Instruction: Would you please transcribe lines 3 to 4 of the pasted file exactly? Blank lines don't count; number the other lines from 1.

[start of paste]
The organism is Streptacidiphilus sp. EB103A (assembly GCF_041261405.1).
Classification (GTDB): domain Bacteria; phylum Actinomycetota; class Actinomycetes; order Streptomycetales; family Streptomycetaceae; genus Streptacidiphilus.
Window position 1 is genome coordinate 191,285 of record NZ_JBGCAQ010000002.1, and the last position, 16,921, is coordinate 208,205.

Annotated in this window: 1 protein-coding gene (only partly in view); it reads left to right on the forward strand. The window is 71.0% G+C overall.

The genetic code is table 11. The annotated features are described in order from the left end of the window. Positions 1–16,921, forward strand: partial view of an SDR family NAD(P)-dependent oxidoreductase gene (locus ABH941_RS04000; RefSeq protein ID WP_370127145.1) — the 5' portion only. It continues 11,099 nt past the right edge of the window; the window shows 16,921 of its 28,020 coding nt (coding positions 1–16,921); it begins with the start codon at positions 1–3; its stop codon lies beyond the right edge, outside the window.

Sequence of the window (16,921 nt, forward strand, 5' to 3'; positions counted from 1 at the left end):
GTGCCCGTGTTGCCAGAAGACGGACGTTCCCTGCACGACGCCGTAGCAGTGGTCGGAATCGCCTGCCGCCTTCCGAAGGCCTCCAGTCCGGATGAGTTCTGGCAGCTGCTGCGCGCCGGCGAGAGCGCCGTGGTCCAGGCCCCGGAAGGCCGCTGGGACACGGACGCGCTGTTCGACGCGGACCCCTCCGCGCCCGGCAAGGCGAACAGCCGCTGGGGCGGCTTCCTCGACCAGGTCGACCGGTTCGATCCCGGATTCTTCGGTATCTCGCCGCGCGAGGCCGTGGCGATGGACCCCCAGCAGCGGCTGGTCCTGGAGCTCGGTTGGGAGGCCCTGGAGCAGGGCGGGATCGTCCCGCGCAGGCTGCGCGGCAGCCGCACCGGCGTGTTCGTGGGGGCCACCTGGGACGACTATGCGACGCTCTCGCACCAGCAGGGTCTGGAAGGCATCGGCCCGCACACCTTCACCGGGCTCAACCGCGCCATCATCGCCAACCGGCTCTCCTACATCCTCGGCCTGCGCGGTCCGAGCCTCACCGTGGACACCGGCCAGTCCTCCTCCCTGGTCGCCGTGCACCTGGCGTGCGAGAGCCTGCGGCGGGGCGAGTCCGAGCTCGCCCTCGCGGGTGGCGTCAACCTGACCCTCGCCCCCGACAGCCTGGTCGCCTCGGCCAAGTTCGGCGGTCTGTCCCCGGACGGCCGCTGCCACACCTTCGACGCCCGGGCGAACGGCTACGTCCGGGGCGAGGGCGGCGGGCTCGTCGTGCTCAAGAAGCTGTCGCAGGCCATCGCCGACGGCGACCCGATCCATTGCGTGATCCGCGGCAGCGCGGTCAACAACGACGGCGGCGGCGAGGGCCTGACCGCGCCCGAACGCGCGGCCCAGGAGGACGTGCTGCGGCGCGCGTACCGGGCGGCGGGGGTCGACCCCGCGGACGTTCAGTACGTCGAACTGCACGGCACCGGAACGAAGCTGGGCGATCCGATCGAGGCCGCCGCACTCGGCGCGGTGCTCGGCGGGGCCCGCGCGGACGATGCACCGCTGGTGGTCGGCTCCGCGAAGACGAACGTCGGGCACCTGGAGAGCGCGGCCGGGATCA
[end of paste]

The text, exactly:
Window position 1 is genome coordinate 191,285 of record NZ_JBGCAQ010000002.1, and the last position, 16,921, is coordinate 208,205.

Annotated in this window: 1 protein-coding gene (only partly in view); it reads left to right on the forward strand. The window is 71.0% G+C overall.